Objective: The aims of the present study were to determine whether increased body weight resulting from intracerebroventricular (ICV) glucocorticoid (dexamethasone) infusion in normal rats is associated, as in obesity, with changes in glucose metabolism and to investigate whether the parasympathetic nervous system is involved in the glucocorticoid-induced effects.
Research methods and procedures: Male Sprague-Dawley rats were infused with ICV dexamethasone (2.5 microg/d) or its vehicle for 2 days during which food intake, body weight, and basal insulinemia were measured. Euglycemic-hyperinsulinemic clamps associated with the labeled 2-deoxyglucose technique were then performed to determine the total rate of glucose disappearance and the tissue glucose use indices. Similar experiments were carried out in vagotomized rats.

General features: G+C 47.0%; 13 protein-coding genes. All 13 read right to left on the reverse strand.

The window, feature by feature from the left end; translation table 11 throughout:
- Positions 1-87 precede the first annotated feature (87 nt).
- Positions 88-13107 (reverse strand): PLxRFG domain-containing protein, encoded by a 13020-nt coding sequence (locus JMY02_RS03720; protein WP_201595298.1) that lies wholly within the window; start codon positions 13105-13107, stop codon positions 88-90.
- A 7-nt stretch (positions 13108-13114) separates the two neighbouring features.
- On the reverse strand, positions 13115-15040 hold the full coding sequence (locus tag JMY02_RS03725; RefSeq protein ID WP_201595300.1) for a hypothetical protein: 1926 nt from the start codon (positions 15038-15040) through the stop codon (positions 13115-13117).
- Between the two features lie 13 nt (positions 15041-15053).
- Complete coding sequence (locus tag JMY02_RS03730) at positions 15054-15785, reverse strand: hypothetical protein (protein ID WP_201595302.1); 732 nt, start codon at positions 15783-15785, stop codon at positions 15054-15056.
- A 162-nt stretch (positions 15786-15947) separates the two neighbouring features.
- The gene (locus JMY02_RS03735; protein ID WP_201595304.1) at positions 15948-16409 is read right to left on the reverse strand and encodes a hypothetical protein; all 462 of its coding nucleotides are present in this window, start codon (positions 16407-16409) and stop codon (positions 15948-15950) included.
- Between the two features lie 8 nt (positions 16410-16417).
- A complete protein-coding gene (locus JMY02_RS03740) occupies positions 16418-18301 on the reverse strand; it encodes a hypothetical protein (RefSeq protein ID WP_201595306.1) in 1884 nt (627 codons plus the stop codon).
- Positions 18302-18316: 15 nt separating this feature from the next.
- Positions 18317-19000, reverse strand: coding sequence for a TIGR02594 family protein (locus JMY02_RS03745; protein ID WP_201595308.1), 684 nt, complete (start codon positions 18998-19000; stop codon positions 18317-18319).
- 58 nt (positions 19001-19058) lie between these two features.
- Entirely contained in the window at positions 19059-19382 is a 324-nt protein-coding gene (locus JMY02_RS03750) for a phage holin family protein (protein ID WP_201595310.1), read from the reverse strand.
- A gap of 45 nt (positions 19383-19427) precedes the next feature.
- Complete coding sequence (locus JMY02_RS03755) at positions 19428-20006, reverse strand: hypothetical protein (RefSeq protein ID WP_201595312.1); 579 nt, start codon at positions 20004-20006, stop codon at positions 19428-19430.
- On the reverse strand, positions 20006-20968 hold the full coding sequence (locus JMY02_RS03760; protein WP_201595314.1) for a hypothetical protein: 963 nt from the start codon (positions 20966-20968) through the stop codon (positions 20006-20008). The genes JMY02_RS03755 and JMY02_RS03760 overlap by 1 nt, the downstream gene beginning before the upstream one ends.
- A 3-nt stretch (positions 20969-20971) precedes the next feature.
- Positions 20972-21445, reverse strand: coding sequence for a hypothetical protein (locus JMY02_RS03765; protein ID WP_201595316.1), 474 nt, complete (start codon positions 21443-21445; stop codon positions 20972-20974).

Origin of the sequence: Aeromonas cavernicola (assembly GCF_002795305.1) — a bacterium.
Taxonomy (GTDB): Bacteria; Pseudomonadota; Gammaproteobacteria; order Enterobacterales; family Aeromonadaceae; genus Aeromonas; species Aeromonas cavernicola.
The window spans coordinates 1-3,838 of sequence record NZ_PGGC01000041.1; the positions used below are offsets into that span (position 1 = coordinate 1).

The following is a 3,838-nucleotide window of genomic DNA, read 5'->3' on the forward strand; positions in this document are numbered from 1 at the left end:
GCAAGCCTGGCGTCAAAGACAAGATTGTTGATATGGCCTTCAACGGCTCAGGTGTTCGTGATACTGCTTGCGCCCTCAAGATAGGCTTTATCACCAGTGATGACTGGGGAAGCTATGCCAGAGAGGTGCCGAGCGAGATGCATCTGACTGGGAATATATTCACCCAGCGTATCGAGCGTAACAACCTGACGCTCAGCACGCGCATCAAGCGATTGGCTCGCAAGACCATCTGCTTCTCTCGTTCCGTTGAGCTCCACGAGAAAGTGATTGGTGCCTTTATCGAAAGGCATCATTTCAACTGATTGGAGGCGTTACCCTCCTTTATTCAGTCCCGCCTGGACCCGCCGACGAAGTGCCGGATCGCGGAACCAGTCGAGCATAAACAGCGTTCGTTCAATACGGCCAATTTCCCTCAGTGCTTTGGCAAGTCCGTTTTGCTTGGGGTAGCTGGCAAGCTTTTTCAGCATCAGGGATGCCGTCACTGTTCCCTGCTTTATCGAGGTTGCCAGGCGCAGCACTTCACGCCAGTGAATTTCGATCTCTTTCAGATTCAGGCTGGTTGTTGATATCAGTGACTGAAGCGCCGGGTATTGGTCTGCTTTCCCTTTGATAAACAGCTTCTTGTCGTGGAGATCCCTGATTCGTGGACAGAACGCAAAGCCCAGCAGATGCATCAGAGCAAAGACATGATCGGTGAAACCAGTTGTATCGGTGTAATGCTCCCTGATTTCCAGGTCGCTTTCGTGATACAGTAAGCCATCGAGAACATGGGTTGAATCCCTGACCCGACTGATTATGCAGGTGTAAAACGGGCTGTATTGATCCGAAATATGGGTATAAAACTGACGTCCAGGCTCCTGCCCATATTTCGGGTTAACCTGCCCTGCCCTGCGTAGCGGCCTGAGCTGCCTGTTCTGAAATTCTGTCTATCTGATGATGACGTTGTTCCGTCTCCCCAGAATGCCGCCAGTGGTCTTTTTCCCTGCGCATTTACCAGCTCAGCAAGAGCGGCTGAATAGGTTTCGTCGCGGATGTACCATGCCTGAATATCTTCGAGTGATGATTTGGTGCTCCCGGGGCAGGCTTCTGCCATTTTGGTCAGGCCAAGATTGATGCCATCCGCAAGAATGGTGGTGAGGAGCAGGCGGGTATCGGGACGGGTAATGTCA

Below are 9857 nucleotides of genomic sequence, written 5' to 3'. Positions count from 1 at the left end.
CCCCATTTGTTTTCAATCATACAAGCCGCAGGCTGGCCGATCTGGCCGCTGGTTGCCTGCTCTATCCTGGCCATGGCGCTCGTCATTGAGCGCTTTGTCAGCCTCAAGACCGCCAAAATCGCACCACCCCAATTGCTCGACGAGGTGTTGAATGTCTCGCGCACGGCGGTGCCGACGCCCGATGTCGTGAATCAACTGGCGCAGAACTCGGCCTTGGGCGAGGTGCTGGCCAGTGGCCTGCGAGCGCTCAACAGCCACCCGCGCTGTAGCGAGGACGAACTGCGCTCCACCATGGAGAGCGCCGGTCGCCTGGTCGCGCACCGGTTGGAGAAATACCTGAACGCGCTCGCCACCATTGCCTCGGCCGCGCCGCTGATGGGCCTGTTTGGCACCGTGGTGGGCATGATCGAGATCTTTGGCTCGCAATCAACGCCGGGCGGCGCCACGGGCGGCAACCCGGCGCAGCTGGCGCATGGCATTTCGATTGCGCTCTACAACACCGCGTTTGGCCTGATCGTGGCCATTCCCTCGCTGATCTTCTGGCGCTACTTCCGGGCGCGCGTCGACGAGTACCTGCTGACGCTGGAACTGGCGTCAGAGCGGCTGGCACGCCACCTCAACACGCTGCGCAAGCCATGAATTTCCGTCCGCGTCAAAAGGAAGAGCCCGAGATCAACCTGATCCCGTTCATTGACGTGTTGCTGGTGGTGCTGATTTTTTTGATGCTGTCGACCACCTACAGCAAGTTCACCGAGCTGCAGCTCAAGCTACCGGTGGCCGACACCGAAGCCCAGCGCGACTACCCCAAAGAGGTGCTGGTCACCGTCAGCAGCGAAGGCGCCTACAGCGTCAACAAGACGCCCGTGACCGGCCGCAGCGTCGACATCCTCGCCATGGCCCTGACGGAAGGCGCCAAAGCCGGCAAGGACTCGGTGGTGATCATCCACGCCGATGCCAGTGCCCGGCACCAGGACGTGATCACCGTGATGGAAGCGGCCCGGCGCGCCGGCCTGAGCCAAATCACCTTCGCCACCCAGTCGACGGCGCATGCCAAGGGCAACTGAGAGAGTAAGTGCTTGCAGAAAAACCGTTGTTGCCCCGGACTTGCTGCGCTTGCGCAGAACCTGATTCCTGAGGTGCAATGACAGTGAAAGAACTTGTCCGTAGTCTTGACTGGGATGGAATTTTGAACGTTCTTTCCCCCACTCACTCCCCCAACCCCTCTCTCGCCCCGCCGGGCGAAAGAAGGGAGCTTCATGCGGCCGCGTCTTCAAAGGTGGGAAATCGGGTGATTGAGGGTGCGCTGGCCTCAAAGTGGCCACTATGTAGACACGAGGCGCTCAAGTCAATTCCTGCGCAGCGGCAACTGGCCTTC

Results: Two days of ICV glucocorticoid infusion in normal rats resulted in increases in food intake, body weight, basal insulinemia, and produced decreases in the insulin-stimulated total rate of glucose disappearance, as well as in glucose use indices of all muscle types studied. None of these alterations was observed when glucocorticoid infusion was carried out in vagotomized rats.
Discussion: These data show that central glucocorticoid infusion favors anabolic processes, such as feeding behavior, body weight gain, and insulin output, while promoting muscle insulin resistance. These effects seem to be mediated by an activation of the parasympathetic nervous system, because they all disappear when tested in vagotomized rats.